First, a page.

Robotic Locomotion is based in a variety of instances upon cyclic changes in the shape of a robot mechanism. Certain variations in shape exploit the constrained nature of a robot's interaction with its environment to generate net motion. This is true for legged robots, snakelike robots, and wheeled mobile robots undertaking maneuvers such as parallel parking. In this article we explore the use of tools from differential geometry to model and analyze this class of locomotion mechanisms in a unified way. In particular, we describe locomotion in terms of the geometric phase associated with a connection on a principal bundle, and address issues such as controllability and choice of gait. We also provide an introduction to the basic mathematical concepts that we require and apply the theory to numerous example systems. (C) 1995 John Wiley & Sons, Inc.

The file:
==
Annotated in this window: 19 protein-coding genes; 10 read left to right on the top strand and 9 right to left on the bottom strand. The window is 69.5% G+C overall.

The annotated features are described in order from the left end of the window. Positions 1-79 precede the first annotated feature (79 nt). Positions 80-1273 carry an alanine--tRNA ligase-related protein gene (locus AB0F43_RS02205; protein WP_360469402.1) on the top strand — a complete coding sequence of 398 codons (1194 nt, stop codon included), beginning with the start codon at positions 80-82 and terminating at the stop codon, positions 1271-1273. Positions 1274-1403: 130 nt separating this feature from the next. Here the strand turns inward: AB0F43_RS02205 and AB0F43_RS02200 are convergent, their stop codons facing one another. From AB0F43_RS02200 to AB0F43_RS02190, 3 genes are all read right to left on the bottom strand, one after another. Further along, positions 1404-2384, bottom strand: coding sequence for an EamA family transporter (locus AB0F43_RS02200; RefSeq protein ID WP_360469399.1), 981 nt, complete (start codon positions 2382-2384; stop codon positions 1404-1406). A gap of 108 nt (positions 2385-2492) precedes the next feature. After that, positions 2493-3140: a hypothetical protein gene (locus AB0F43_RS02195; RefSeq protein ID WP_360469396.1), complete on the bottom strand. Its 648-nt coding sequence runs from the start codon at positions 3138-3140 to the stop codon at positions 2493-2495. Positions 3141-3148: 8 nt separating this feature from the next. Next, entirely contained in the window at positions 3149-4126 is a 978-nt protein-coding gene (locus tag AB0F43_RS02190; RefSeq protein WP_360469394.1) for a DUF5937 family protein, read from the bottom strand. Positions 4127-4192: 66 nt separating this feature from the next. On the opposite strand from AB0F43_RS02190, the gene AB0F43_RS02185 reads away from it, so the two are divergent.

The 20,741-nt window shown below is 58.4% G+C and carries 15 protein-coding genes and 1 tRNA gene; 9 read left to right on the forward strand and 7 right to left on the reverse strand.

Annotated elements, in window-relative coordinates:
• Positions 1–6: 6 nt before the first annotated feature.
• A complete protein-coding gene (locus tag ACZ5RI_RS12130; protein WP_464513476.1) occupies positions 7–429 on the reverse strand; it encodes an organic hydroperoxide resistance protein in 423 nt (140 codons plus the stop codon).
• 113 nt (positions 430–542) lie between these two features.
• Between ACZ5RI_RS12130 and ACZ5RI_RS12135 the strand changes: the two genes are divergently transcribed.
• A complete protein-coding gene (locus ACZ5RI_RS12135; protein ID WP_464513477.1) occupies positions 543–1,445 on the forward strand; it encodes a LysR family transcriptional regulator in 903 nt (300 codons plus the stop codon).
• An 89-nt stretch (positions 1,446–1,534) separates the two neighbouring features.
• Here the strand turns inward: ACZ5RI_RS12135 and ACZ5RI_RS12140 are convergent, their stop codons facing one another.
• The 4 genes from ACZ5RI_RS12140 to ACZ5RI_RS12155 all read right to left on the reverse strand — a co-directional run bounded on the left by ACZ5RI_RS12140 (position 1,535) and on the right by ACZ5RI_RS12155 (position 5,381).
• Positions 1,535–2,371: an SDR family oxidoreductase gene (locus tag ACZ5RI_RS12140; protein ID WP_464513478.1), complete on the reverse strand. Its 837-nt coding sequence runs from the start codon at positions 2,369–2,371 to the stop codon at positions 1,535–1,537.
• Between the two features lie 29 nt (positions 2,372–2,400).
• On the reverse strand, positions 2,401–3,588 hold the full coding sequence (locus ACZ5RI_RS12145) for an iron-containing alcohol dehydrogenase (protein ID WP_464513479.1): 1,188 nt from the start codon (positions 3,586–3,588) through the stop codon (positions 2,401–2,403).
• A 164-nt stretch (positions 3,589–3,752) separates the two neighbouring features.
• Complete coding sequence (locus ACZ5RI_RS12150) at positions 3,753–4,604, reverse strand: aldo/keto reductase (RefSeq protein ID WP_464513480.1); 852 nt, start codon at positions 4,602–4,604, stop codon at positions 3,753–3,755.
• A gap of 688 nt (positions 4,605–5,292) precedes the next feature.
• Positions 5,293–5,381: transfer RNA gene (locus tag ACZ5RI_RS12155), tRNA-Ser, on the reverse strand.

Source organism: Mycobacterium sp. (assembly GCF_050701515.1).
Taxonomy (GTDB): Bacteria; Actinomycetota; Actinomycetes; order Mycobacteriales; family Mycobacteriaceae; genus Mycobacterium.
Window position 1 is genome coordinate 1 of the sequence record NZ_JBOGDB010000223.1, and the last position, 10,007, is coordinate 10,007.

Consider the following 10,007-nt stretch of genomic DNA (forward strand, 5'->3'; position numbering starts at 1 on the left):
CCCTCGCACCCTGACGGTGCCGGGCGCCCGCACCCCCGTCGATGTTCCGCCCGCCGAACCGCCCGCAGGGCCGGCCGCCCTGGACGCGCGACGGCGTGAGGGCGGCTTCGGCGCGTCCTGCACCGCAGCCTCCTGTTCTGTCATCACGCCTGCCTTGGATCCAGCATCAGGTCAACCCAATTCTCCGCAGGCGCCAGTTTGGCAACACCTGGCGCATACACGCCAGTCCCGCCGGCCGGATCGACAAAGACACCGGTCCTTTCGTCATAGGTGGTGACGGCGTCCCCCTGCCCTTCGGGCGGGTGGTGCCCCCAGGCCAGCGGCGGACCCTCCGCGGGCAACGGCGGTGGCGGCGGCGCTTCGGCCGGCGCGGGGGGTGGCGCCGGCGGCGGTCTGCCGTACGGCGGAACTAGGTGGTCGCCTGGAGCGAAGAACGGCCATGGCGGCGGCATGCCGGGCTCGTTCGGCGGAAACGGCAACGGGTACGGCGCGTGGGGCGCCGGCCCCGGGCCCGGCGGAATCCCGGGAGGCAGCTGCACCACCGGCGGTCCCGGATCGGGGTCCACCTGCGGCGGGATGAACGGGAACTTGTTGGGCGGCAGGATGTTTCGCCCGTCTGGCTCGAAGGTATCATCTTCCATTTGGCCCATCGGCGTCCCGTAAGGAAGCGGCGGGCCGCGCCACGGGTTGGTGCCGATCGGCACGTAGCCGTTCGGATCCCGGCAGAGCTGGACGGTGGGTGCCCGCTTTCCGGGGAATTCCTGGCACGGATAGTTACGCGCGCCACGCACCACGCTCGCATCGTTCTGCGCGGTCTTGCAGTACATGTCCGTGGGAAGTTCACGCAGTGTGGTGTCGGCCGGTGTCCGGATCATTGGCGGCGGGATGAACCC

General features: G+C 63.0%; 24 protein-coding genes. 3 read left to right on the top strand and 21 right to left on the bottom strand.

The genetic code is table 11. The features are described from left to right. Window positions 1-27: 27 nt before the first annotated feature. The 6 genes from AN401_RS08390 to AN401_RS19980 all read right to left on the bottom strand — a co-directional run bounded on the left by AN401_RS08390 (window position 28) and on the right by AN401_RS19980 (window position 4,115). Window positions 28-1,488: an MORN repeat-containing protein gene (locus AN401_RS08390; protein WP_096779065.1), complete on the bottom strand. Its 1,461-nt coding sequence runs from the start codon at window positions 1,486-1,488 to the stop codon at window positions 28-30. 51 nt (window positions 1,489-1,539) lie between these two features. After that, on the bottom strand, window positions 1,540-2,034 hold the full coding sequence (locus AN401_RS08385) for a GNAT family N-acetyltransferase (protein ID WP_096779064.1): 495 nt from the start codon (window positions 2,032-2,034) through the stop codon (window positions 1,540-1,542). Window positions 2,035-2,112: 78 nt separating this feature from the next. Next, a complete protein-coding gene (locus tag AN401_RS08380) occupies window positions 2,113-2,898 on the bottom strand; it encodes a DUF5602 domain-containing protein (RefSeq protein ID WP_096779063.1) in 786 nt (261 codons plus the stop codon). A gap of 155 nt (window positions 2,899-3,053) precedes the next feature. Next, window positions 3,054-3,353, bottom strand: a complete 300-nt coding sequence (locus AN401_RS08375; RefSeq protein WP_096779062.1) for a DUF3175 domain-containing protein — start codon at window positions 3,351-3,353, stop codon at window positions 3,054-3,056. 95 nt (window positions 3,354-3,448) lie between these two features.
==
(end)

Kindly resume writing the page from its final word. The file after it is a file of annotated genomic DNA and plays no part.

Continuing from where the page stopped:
JOURNAL OF ROBOTIC SYSTEMS
Controllability,Control theory,Parallel parking,Control engineering,Robot locomotion,Artificial intelligence,Bio-inspired robotics,Control system,Robot,Mathematics,Mobile robot,Robotics